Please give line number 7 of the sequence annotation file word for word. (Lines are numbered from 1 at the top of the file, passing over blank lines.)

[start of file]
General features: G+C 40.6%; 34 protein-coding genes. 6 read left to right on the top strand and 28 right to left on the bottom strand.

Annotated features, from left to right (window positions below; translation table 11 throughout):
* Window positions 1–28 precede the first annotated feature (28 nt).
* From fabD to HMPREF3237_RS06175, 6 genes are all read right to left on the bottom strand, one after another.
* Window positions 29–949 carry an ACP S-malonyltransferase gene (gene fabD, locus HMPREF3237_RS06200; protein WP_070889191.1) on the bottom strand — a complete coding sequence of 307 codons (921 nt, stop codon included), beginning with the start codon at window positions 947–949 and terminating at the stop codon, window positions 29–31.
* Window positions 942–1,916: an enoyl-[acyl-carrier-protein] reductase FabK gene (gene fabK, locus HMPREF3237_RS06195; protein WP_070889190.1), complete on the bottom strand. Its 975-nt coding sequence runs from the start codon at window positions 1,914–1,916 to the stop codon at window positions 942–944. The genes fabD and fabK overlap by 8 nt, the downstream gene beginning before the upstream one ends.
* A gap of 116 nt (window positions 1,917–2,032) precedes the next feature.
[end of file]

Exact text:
* A gap of 116 nt (window positions 1,917–2,032) precedes the next feature.